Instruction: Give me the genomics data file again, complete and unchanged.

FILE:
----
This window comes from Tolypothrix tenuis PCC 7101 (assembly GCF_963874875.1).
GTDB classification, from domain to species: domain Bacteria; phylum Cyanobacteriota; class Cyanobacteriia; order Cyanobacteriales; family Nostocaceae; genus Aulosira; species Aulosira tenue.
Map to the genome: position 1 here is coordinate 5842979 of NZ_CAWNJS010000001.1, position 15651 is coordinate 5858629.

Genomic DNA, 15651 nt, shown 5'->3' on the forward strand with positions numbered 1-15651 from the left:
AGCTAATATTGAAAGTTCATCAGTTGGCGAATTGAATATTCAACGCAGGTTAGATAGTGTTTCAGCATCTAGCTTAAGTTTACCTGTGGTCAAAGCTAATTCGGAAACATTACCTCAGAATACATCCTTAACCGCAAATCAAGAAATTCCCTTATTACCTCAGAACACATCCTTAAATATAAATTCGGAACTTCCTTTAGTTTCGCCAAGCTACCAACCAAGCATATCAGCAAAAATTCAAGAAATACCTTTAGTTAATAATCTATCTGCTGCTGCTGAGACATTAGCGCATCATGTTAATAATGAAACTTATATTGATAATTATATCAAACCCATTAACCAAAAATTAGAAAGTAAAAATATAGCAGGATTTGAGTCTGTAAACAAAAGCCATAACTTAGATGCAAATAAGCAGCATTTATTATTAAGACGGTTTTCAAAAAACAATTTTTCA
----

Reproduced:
This window comes from Tolypothrix tenuis PCC 7101 (assembly GCF_963874875.1).
GTDB classification, from domain to species: domain Bacteria; phylum Cyanobacteriota; class Cyanobacteriia; order Cyanobacteriales; family Nostocaceae; genus Aulosira; species Aulosira tenue.
Map to the genome: position 1 here is coordinate 5842979 of NZ_CAWNJS010000001.1, position 15651 is coordinate 5858629.

Genomic DNA, 15651 nt, shown 5'->3' on the forward strand with positions numbered 1-15651 from the left:
AGCTAATATTGAAAGTTCATCAGTTGGCGAATTGAATATTCAACGCAGGTTAGATAGTGTTTCAGCATCTAGCTTAAGTTTACCTGTGGTCAAAGCTAATTCGGAAACATTACCTCAGAATACATCCTTAACCGCAAATCAAGAAATTCCCTTATTACCTCAGAACACATCCTTAAATATAAATTCGGAACTTCCTTTAGTTTCGCCAAGCTACCAACCAAGCATATCAGCAAAAATTCAAGAAATACCTTTAGTTAATAATCTATCTGCTGCTGCTGAGACATTAGCGCATCATGTTAATAATGAAACTTATATTGATAATTATATCAAACCCATTAACCAAAAATTAGAAAGTAAAAATATAGCAGGATTTGAGTCTGTAAACAAAAGCCATAACTTAGATGCAAATAAGCAGCATTTATTATTAAGACGGTTTTCAAAAAACAATTTTTCA